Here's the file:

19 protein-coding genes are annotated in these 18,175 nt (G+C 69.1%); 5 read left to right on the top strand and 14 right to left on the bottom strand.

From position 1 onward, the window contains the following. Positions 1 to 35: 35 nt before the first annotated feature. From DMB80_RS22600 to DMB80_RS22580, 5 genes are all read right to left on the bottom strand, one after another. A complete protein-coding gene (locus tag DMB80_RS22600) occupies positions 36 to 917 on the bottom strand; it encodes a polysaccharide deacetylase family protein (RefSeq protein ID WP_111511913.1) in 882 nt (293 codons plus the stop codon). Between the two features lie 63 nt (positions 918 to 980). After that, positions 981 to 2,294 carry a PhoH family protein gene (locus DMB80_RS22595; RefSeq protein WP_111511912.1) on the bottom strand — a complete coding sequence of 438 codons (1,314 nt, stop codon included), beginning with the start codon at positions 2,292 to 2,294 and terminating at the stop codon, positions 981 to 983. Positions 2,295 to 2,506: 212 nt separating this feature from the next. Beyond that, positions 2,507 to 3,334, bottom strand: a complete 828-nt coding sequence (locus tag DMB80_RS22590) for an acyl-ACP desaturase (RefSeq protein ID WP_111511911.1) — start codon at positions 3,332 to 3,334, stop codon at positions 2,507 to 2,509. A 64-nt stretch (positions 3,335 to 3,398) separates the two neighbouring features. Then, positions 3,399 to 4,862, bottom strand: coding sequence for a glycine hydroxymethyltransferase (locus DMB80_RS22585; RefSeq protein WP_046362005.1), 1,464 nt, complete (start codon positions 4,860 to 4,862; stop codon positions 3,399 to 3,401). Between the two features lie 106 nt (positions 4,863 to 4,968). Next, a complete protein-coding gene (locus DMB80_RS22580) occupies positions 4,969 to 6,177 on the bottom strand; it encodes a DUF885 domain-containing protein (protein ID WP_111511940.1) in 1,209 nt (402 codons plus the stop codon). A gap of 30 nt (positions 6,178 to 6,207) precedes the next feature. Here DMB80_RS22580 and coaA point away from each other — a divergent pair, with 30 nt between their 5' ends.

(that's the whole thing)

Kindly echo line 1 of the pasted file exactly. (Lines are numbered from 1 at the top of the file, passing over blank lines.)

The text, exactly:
19 protein-coding genes are annotated in these 18,175 nt (G+C 69.1%); 5 read left to right on the top strand and 14 right to left on the bottom strand.